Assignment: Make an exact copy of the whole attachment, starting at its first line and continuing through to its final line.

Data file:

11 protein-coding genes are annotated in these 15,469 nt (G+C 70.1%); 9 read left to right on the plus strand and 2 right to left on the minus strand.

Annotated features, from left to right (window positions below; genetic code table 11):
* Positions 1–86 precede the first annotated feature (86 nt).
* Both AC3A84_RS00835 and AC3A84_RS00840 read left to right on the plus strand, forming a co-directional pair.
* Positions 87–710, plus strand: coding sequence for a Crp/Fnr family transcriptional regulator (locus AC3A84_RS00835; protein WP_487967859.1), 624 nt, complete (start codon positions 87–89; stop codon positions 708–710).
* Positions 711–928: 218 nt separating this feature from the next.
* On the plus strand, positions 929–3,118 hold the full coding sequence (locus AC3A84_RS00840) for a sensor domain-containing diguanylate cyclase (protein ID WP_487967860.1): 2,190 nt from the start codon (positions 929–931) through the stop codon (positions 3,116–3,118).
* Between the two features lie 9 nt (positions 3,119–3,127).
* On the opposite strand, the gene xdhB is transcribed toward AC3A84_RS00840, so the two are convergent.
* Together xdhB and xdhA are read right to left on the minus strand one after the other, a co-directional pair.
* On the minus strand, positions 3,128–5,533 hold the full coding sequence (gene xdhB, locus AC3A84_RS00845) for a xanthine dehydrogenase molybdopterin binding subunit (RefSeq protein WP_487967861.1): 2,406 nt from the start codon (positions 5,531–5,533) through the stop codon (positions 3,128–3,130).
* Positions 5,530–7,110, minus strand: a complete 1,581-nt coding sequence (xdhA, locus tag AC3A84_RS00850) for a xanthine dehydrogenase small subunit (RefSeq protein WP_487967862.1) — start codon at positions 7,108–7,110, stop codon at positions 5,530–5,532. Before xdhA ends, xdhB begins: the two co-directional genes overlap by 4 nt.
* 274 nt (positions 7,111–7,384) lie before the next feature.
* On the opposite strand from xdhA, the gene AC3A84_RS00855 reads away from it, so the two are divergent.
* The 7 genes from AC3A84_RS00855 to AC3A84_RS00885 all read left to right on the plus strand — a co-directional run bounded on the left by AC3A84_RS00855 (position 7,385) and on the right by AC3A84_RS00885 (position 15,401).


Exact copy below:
11 protein-coding genes are annotated in these 15,469 nt (G+C 70.1%); 9 read left to right on the plus strand and 2 right to left on the minus strand.

Annotated features, from left to right (window positions below; genetic code table 11):
* Positions 1–86 precede the first annotated feature (86 nt).
* Both AC3A84_RS00835 and AC3A84_RS00840 read left to right on the plus strand, forming a co-directional pair.
* Positions 87–710, plus strand: coding sequence for a Crp/Fnr family transcriptional regulator (locus AC3A84_RS00835; protein WP_487967859.1), 624 nt, complete (start codon positions 87–89; stop codon positions 708–710).
* Positions 711–928: 218 nt separating this feature from the next.
* On the plus strand, positions 929–3,118 hold the full coding sequence (locus AC3A84_RS00840) for a sensor domain-containing diguanylate cyclase (protein ID WP_487967860.1): 2,190 nt from the start codon (positions 929–931) through the stop codon (positions 3,116–3,118).
* Between the two features lie 9 nt (positions 3,119–3,127).
* On the opposite strand, the gene xdhB is transcribed toward AC3A84_RS00840, so the two are convergent.
* Together xdhB and xdhA are read right to left on the minus strand one after the other, a co-directional pair.
* On the minus strand, positions 3,128–5,533 hold the full coding sequence (gene xdhB, locus AC3A84_RS00845) for a xanthine dehydrogenase molybdopterin binding subunit (RefSeq protein WP_487967861.1): 2,406 nt from the start codon (positions 5,531–5,533) through the stop codon (positions 3,128–3,130).
* Positions 5,530–7,110, minus strand: a complete 1,581-nt coding sequence (xdhA, locus tag AC3A84_RS00850) for a xanthine dehydrogenase small subunit (RefSeq protein WP_487967862.1) — start codon at positions 7,108–7,110, stop codon at positions 5,530–5,532. Before xdhA ends, xdhB begins: the two co-directional genes overlap by 4 nt.
* 274 nt (positions 7,111–7,384) lie before the next feature.
* On the opposite strand from xdhA, the gene AC3A84_RS00855 reads away from it, so the two are divergent.
* The 7 genes from AC3A84_RS00855 to AC3A84_RS00885 all read left to right on the plus strand — a co-directional run bounded on the left by AC3A84_RS00855 (position 7,385) and on the right by AC3A84_RS00885 (position 15,401).